I have been busy the past two weeks, but the jihadis have been busier. Bin Ladin has issued two audio statements, one proposing practical steps to liberate Palestine and the other about the treacherous government in Somalia. Al-Zawahiri warned against the forthcoming Crusader attack on Sudan, while Mustafa Abu al-Yazid has addressed the people of Pakistan. Abu Umar al-Baghdadi has spoken about the US plan to withdraw from Iraq, but he does not seem to get the same attention from the online community as his colleagues in Afghanistan. Abu Qatada has issued a statement from prison about the decision to extradite him to Jordan. Fatah al-Islam sharia officer Abu Abdallah al-Maqdisi has been taking questions since Monday, but nobody is allowed to ask about Shakir al-Absi or Asad al-Jihad2 (hmm). On the magazine front, Sumud 33  has been out for a little while. Fortunately Sada al-Malahim 8 came out on

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Bin Laden And Zawahiri Not Sharing Talking Points

It’s interesting to compare Bin Laden’s new statement on Gaza with Zawahiri’s of last week.  Of course the overarching message–jihad now!–is the same.  But unlike Zawahiri, Bin Laden doesn’t mock Obama, he doesn’t echo Zawahiri’s call for demonstrations in Egypt (Bin Laden says demonstrations are useless), and he takes a slightly more conciliatory view of democracy (electing a president, yes; man-made legislation, no).  Bin Laden is also more explicit about how to raise money to finance the jihad (hit up rich businessmen). Bin Laden does echo Zawahiri in one important respect.  Zawahiri said that the U.S. withdrawal from Iraq is one of the “good omens” (basha’ir) of AQ coming to fight in the Palestinian Territories.  Bin Laden ends his message by saying that in this year there will be “omens” (tabashir, from the same Arabic root as basha’ir) of the receding of the Zionist-Crusader campaign.  Make of it what you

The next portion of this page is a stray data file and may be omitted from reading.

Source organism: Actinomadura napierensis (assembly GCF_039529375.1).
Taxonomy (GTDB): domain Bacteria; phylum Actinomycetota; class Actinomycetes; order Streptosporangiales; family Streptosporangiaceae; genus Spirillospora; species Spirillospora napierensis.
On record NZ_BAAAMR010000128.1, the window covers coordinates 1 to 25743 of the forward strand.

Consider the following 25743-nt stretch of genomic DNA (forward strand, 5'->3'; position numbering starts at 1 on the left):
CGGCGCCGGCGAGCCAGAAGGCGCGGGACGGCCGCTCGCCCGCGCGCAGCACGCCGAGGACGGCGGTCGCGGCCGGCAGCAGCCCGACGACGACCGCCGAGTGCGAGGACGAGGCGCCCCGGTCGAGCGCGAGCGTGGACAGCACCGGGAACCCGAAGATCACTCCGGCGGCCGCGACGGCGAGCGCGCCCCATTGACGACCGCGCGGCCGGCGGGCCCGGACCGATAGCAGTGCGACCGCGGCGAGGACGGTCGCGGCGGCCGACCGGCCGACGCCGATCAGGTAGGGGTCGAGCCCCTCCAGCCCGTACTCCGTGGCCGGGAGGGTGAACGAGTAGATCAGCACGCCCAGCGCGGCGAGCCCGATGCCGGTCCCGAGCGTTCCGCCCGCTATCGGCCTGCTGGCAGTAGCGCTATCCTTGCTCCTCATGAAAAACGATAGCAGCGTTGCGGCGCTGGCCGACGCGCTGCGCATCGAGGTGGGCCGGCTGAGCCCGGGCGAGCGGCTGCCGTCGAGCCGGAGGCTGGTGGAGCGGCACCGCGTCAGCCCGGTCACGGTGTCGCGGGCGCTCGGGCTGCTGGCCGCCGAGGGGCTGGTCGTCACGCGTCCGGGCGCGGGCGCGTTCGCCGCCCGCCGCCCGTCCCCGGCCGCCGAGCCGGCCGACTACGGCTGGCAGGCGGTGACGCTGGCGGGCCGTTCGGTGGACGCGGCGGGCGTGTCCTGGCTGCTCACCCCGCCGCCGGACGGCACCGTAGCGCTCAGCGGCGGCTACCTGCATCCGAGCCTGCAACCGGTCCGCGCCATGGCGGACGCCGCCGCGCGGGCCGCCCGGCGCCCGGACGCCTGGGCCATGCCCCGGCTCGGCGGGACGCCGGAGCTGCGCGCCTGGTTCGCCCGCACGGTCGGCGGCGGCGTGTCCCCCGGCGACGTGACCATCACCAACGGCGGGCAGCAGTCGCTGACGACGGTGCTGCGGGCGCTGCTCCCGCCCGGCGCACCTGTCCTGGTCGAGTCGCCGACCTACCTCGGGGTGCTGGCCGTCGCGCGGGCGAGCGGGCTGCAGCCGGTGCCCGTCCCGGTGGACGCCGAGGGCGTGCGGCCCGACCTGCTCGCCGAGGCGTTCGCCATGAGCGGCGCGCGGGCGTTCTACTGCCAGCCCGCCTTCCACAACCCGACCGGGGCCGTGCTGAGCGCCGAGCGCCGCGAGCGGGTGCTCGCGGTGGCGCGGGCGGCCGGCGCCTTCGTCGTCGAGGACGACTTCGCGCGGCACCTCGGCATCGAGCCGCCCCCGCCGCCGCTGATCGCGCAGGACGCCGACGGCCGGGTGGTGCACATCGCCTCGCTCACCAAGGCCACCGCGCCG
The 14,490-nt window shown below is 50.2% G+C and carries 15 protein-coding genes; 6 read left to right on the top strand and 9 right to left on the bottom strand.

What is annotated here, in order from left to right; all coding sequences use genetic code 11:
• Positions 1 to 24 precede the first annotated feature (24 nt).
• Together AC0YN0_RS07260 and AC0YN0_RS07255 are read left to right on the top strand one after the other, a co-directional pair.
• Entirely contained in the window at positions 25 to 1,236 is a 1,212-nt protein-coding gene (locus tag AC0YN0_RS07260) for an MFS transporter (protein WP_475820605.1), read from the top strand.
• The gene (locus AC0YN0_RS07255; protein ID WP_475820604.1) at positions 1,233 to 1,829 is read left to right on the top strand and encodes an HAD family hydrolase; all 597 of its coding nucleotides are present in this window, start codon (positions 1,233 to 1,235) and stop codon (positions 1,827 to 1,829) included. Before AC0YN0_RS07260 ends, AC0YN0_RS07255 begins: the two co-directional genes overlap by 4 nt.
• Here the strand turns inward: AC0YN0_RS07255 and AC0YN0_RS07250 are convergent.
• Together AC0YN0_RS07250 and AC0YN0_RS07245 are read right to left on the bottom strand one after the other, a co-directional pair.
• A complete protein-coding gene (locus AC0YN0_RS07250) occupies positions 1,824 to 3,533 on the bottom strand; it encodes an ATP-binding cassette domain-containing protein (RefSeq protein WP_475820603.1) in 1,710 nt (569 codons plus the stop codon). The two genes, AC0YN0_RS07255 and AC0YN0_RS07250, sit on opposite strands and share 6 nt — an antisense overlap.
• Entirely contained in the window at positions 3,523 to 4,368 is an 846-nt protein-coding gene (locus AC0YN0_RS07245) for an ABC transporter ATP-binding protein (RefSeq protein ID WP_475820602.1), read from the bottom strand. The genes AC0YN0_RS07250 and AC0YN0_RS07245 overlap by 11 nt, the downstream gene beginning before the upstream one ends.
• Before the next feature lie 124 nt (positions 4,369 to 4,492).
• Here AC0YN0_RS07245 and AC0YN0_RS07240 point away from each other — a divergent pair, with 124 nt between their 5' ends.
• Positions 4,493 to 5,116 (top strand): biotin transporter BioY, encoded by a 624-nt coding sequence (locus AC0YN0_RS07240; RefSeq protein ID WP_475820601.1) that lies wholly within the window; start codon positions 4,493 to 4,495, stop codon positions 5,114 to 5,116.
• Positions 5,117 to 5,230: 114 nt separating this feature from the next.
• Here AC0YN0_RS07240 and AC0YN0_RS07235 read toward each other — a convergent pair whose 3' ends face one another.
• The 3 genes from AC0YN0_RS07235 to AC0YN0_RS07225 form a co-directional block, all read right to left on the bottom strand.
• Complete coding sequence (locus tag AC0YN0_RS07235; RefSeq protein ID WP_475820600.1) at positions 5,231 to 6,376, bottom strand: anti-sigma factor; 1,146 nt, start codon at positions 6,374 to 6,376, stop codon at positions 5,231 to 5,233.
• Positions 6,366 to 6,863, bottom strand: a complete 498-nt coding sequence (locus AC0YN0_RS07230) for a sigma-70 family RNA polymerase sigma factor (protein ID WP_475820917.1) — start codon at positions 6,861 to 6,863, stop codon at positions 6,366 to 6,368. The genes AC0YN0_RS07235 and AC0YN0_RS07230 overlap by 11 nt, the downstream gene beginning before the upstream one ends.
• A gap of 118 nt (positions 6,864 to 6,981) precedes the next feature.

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Q&A On Gaza

Asad al-Jihad2, who some claim is senior AQ member Hukayma, is taking questions on Gaza.  The Q&A session, modeled on that of Zawahiri, is open for four days of questions; AJ2 will give his answers soon after.  Individuals are allowed to ask five question and news orgs can ask ten. One has to be careful not to read too much into these questions since some were probably posted by intel orgs.  But the concerns raised jive with everything else I’ve seen on the forums: what’s our stance on Hamas, who are the authentic Jihadi groups and why aren’t they doing more, and what do we do about Egypt and the Gulf countries? I don’t have time to summarize them all, but one question directed to Asad al-Jihad2 struck me: “What is your view regarding the recent disclosure that Gaza is being annexed to Egypt and the West Bank is being

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New Zawahiri Statement: Obama Is Killing Muslims In Gaza